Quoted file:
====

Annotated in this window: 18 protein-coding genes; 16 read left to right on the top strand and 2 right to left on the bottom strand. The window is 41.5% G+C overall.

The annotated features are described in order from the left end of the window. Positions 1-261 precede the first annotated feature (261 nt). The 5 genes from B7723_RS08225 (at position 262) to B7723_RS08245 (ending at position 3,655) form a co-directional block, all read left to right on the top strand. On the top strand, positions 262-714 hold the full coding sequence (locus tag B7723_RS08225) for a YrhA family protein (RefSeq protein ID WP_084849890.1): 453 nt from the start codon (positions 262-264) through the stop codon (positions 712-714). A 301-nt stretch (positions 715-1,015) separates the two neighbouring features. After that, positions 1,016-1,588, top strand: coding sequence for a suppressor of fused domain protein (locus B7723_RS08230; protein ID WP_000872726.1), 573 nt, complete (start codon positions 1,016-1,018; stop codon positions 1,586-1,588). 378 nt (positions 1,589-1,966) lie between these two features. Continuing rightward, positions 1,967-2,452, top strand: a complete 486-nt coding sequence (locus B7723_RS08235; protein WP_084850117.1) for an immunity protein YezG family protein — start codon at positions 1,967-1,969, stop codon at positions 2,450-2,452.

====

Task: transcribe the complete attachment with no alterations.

Annotated in this window: 18 protein-coding genes; 16 read left to right on the top strand and 2 right to left on the bottom strand. The window is 41.5% G+C overall.

The annotated features are described in order from the left end of the window. Positions 1-261 precede the first annotated feature (261 nt). The 5 genes from B7723_RS08225 (at position 262) to B7723_RS08245 (ending at position 3,655) form a co-directional block, all read left to right on the top strand. On the top strand, positions 262-714 hold the full coding sequence (locus tag B7723_RS08225) for a YrhA family protein (RefSeq protein ID WP_084849890.1): 453 nt from the start codon (positions 262-264) through the stop codon (positions 712-714). A 301-nt stretch (positions 715-1,015) separates the two neighbouring features. After that, positions 1,016-1,588, top strand: coding sequence for a suppressor of fused domain protein (locus B7723_RS08230; protein ID WP_000872726.1), 573 nt, complete (start codon positions 1,016-1,018; stop codon positions 1,586-1,588). 378 nt (positions 1,589-1,966) lie between these two features. Continuing rightward, positions 1,967-2,452, top strand: a complete 486-nt coding sequence (locus B7723_RS08235; protein WP_084850117.1) for an immunity protein YezG family protein — start codon at positions 1,967-1,969, stop codon at positions 2,450-2,452.